It was time for vacation debriefing.
Pru had also been away last week so we needed to meet up and compare notes. But first, it was l'Chaim time.
Because of scheduling conflicts, I'd yet to make it to any of the Anderson Gallery's happy hours, always one of my favorite summer series.
Nothing was going to prevent me tonight from seeing My Son the Doctor, a Klezmer/Balkan band I hadn't seen in years at the Anderson. And nothing did.
Their set was already in progress when I arrived, so I found a space and settled in for gypsy and Jewish songs of love and longing with lots of percussion.
During the break, I mingled with the baby-toting singer (her band would be wonderful on a bill with My Son), the Chicago sculptor ("Of course we're both here, it's free!") and the fiber artist (looking glamorous and offering a hug) before heading outside to chat with Te Frenchman who'd recently sold his house and joined the swells at Rockett's Landing.
Chatting outside in the garden, the post-rain air was so thick and humid, it had a life of its own.
When I departed there, dewy but happy after the energetic eastern European music, it was to meet Pru at the new Continental Divide and see what kind of Mexican comfort food this Charlottesville restaurant had to offer Richmond.
Their "Get in here" neon (with an arrow) had already made me a bit wary.
I should have known by how far away I had to park that the place would be mobbed. Inside, I found friends clustered around the bar and a nice, big tequila menu on the chalkboard at the end of the bar.
It was noisy, so noisy that I could only hear two songs and one was by CCCR, one of my least favorite bands, but I ordered Cazadores reposado and hoped for the best.
Pru introduced me to some of her friends after informing me that we would not be staying to eat because she'd found the menu underwhelming.
Me, I'd given the Divide points simply for their menu attitude. Lines such as, "Give everyone a break. If your baby is crying, take it outside," and "Come on, don't even ask for separate checks" called to mind other chefs who don't hesitate to lay down their house rules.
Once we started into catch-up mode, it quickly became apparent that the din was far too loud to allow any real conversation, so despite her friend's invitation to join their 12-top, we declined and beat feet.
It's not a dis. I'll go back to check out the red hot blues or maybe assess their nacho capabilities once the frenzy dies down.
Walking out of the madness, Pru asked where we were headed. After a moment's consideration, I told her we were headed for my neck of the woods. The Rogue Gentleman.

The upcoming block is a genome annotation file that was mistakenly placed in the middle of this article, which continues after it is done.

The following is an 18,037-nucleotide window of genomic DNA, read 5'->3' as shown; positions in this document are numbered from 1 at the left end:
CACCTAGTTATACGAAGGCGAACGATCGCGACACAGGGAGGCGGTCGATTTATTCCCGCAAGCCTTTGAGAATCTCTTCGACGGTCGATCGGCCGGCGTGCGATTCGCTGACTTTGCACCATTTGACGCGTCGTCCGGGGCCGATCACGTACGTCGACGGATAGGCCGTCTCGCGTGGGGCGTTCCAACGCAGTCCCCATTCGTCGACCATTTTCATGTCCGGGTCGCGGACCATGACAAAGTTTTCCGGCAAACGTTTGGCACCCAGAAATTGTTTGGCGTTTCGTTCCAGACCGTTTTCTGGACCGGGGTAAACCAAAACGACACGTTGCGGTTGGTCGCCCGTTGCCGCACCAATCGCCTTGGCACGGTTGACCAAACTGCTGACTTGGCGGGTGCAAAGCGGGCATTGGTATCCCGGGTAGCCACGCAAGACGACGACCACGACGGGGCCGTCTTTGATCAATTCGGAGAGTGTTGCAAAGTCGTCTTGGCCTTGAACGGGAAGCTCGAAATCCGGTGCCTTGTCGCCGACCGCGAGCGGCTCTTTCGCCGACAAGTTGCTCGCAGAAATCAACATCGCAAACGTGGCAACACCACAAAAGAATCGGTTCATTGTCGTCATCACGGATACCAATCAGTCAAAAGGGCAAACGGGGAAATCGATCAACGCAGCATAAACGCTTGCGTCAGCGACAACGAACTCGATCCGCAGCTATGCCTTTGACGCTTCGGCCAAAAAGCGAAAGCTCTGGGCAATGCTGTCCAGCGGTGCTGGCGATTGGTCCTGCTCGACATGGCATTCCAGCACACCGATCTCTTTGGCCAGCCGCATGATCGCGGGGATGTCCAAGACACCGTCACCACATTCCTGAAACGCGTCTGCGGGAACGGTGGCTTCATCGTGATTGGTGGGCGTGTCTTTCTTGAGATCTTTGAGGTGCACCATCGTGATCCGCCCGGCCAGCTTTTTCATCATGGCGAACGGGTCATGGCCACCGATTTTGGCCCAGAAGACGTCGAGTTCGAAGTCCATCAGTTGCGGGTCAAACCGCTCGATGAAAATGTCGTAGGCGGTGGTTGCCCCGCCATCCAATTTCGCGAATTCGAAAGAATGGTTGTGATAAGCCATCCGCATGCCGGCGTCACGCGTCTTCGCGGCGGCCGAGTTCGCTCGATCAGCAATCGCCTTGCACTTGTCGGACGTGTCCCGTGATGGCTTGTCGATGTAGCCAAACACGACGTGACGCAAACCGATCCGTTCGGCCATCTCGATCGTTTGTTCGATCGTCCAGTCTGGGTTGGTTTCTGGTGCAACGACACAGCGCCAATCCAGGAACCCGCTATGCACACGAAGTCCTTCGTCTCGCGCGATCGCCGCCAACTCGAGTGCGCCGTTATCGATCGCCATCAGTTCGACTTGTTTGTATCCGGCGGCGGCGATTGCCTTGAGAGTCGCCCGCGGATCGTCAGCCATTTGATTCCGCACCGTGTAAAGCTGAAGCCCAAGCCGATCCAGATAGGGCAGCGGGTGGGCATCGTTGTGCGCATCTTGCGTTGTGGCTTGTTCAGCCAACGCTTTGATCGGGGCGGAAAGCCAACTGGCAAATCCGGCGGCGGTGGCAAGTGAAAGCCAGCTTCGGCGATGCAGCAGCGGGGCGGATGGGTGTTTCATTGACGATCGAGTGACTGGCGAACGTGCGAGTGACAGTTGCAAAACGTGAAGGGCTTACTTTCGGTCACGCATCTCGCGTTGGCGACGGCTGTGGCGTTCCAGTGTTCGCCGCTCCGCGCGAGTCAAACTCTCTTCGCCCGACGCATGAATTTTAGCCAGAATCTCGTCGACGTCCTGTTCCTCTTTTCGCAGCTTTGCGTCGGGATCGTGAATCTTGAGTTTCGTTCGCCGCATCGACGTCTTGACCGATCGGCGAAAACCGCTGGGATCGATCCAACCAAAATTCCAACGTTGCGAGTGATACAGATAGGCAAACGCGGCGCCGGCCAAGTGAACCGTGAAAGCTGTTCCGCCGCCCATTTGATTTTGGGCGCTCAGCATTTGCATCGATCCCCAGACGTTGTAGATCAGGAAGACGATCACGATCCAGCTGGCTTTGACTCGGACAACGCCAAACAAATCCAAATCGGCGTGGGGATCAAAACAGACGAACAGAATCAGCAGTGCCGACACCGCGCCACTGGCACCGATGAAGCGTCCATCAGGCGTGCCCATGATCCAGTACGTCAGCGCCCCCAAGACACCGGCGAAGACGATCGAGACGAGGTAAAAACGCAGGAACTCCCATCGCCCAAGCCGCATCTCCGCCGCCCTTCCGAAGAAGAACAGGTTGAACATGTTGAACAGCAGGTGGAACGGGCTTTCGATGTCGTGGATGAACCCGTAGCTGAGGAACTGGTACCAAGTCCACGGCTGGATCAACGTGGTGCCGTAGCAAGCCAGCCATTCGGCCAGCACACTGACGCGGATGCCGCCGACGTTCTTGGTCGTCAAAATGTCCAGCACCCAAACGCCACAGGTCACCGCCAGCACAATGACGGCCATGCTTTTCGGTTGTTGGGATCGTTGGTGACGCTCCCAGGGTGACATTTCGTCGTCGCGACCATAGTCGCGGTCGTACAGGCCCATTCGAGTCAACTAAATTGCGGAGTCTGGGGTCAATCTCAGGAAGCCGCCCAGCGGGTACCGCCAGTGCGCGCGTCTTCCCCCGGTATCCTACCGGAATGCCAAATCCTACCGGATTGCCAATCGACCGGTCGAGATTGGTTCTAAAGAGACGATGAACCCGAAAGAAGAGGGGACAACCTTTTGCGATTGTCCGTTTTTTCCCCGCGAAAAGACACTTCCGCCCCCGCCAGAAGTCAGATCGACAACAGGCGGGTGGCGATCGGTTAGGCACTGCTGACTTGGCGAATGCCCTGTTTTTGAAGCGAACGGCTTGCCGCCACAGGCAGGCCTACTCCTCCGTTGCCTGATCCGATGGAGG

The rain had ceased not long before, but we still found a moat on Jackson Street and side-stepped it to make it inside.
Taking the end stools at the bar, I continued with tequila - Espolon this time- while Pru stayed true to France with Rose.
"I didn't eat lunch and I'm starving," she said, encouraging me as we looked at the menu.
With a cover of "Ain't No Sunshine When She's Gone" playing overhead (to our mutual great delight), we ordered pork belly rillette with pickled onion, wedges of radish (Pru is a certified radish fiend and I'm not far behind), sea salt and crostini; chicken liver pate with roasted beets, arugula and vin cotto; and, to mitigate the offal (and may I just say how much pleasure it gives me to see "offal" as a menu category), a salad of curly endive, peaches, baby heirloom tomatoes ('tis the season), turnip creme fraiche, and salmon roe.
As we dove into these three dishes, all beautifully balanced, I heard her vacation woes and shared my own (too many people, same as hers).
If I was forced to pick a favorite (because they were all stellar), I'd have to go with the pork belly rillette because how can you go wrong with pig belly cooked in fat? That's right, you can't.
And, as usual, Jackson Ward's street theater did not disappoint.
A white hearse drove by and a woman walking a dog waved at me.
Meanwhile, a bike rickshaw pulled up waiting for a couple and when they emerged, the driver quickly sat down on the seat, moving his butt across it to absorb any raindrops before letting them sit down.
A young couple came in, ordered two glasses of bubbly and inquired about the tasting menu before moving to a table so they could woo in private (he kept kissing her neck).
Pru wondered whether or not we needed dessert, but I suggested instead that we indulge in a digestif, namely the Fernet Branca the Rogue Gentleman has on tap. When in Rome and all.
Midway through our Fernet, three guys came in, all out-of-towners, and chose stools next to us.
Next came the arduous task of deciding what they wanted to drink from the creatively-conceived cocktail menu.
Two were rum drinkers and marveled at the kitchy glasses that their Sol y Sombra and Fu Manchu arrived in (worthy of the best tiki bars), while the third was a devotee of bourbon, choosing the 12 Parsecs, with the menu notation, "a parsec is a measure of distance not time."
I admit, I was curious about how three guys in town for a convention at the raceway had managed to find an obscure Jackson Ward bar, so I asked and they claimed it had been a cinch.
God bless the internet, I suppose.
What they'd decided they wanted on their next stop was some Pappy Van Winckle, and the bartender suggested McCormack's Whiskey Grill to scratch their itch, sending them to their phones to see if McCormack's carried it.
Forget a sense of adventure, forget going over there to find out for themselves, they had to call just in case.
As luck would have it, none of their phones provided the telephone number. Guess they were going to have to chance it.
"What dive bar should we go to that's good but a little dangerous?" the handsome Floridian inquired.
Whoa. Do I look like the kind of local who's going to spill those kind of beans to a conventioneer?
Come on, don't even ask for insider information. Give everyone a break.